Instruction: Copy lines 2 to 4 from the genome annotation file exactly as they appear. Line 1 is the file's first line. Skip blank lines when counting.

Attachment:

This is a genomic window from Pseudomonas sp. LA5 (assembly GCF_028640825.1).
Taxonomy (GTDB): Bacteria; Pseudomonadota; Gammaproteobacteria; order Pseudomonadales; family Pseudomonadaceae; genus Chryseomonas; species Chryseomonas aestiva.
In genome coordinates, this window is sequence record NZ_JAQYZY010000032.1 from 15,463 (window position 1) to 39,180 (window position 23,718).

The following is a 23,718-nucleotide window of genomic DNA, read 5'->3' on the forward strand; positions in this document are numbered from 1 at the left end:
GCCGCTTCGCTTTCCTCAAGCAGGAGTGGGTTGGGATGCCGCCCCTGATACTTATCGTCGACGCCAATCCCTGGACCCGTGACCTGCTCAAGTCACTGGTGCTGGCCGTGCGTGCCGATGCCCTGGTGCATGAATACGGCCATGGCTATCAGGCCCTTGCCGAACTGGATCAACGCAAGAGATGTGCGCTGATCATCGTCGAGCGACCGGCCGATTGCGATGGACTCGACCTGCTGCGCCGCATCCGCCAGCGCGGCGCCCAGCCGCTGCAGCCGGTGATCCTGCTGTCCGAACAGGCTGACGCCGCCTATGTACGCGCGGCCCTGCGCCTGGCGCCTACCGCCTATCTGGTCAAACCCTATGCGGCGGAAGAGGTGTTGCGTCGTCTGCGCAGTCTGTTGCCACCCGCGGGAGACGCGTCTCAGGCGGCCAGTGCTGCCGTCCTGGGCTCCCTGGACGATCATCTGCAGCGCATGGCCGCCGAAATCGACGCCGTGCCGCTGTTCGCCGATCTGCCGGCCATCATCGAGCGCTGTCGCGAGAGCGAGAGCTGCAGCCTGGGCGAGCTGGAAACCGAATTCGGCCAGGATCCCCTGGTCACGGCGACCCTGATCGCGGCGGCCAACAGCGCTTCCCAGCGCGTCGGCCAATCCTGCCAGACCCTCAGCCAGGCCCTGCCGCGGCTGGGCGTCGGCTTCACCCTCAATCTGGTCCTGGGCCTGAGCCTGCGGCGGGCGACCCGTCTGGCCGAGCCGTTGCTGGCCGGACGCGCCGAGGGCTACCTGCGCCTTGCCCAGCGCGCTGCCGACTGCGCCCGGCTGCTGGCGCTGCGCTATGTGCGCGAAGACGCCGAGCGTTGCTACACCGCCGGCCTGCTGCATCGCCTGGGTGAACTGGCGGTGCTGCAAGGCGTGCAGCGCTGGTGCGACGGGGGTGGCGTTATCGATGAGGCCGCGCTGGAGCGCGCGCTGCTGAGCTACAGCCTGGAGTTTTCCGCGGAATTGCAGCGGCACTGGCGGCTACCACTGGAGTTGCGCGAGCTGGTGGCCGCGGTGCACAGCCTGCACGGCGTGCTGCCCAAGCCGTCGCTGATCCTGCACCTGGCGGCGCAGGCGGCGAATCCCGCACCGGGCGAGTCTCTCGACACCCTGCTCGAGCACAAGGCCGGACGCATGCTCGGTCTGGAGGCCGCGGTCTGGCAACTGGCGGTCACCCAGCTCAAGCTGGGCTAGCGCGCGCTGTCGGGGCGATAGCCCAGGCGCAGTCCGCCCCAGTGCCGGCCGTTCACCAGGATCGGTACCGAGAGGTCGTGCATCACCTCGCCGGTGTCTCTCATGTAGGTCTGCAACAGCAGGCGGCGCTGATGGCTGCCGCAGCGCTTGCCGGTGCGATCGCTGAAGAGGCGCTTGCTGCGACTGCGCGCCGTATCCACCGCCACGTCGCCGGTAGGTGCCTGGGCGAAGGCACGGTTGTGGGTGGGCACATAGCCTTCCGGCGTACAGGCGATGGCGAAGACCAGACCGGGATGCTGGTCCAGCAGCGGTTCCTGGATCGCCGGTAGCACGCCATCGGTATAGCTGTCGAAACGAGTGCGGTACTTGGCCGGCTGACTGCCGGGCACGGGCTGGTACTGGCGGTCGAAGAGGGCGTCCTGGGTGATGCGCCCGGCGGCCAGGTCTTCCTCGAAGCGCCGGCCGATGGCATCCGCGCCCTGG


Taxonomy (GTDB): Bacteria; Pseudomonadota; Gammaproteobacteria; order Pseudomonadales; family Pseudomonadaceae; genus Chryseomonas; species Chryseomonas aestiva.
In genome coordinates, this window is sequence record NZ_JAQYZY010000032.1 from 15,463 (window position 1) to 39,180 (window position 23,718).

The following is a 23,718-nucleotide window of genomic DNA, read 5'->3' on the forward strand; positions in this document are numbered from 1 at the left end: